01/04/00: Hillary: From victim to victor
12/30/99: 'Dream catchers' for the millennium
12/27/99: In search of a candidate with strength and eloquence
12/21/99: The president as First Lady
12/16/99: Columbine with blurred hindsight
12/09/99: Homeless deserve discriminating attention
12/07/99: Casual censors and deadly know-nothings
12/02/99: Why mom didn't make general: A reality tale
11/30/99: Potholes on the road to the Promised Land
11/25/99: A feast for the spirit and the stomach
11/23/99: Fathers need to say 'I (can) do'
11/18/99: Adventures of a conservative pundit
11/15/99: Traveling with Jefferson on the information highway
11/11/99: Wanted: 'Foliage of forbiddinness' for the oval office
11/09/99: Eggs, art and rotten commerce
11/05/99: Al Gore, 'Alpha Male'. Bow wow.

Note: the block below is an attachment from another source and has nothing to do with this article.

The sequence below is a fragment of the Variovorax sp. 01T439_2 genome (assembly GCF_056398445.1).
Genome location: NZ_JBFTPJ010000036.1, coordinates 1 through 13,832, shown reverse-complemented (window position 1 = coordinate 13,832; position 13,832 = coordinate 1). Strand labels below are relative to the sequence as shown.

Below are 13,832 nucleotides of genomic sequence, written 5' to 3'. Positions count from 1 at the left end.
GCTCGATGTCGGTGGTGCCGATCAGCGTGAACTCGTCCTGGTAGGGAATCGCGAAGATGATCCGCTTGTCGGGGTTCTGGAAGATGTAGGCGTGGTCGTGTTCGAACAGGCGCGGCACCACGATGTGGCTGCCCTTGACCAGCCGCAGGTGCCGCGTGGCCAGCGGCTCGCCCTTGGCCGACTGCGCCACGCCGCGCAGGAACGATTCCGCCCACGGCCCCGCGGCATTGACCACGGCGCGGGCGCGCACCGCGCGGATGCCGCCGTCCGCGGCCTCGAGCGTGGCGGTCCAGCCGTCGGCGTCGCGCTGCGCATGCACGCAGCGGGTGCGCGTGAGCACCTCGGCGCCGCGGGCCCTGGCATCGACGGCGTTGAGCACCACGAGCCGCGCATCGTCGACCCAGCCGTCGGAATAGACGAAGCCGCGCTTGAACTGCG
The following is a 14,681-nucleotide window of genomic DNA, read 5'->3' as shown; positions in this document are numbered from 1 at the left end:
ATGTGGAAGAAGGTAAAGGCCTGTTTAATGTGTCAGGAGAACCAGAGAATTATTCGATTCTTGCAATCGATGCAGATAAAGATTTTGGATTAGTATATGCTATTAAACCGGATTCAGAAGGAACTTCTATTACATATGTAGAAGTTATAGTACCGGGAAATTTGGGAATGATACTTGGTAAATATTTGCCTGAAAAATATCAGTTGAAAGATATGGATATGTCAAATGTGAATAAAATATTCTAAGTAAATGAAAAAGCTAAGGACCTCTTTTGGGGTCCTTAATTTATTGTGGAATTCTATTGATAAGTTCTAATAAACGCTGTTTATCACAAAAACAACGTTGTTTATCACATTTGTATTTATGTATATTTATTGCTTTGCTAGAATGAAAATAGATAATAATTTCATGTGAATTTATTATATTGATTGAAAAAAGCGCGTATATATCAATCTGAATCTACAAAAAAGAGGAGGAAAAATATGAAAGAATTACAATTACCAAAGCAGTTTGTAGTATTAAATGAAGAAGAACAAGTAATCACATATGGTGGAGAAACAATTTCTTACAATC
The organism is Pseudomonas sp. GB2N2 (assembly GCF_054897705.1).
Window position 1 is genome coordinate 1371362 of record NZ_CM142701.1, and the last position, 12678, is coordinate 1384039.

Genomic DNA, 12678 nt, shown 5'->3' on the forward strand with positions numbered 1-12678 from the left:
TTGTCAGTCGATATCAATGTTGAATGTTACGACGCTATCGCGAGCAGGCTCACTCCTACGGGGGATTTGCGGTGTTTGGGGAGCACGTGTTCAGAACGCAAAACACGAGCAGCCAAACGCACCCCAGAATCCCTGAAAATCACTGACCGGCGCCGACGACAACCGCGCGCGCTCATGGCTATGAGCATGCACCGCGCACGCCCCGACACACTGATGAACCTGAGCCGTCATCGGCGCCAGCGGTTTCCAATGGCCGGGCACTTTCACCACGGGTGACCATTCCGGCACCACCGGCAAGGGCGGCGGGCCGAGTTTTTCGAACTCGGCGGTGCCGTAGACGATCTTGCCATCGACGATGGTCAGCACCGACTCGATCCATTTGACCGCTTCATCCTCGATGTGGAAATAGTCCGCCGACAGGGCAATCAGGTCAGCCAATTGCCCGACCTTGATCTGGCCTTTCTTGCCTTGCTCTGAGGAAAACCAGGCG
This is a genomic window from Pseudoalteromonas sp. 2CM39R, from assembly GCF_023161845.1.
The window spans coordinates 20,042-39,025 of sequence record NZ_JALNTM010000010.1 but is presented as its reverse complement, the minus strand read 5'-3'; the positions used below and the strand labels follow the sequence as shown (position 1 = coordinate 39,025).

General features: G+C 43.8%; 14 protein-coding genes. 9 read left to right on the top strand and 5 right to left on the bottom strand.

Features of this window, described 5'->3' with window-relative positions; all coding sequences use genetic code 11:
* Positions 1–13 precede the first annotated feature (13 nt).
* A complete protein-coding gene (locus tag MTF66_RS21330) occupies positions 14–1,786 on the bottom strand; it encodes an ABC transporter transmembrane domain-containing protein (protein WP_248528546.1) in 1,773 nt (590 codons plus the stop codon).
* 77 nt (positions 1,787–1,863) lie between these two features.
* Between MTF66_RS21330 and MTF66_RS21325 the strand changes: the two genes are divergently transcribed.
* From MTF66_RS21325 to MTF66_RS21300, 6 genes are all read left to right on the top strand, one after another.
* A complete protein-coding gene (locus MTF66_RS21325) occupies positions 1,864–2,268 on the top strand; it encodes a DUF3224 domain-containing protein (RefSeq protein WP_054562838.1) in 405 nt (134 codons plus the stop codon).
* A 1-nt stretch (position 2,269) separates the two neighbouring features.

11/01/99: Gay love
10/28/99: Lose one Dole, lose two
10/26/99: Rebels with a violent cause
10/21/99: Reforming parents, reforming schools
10/19/99: The male mystique -- he shops
10/13/99:The campaign of the Teletubbies
10/08/99: Money is in the eye of the art dealer
10/01/99: Lincoln's 'Almost Chosen People'
09/29/99: Introducing Bill and Hillary Bickerson
09/27/99: Must we wait for the next massacre?
09/24/99: Miss America meets Miss'd America
09/21/99: Princeton's 'professor death'
09/16/99: The Cisneros lesson
09/13/99: No clemency for personal politics
09/08/99: M-M-M is for manhood
08/30/99: Blocking the schoolhouse door
08/27/99: No kick from cocaine
08/23/99: Movies don't kill people
08/19/99: A rude awakening
08/16/99: Dubyah and that 'language' thing
08/09/99: Chauvinist sows -- oink oink

©1999, Suzanne Fields. Distributed by Los Angeles Times Syndicate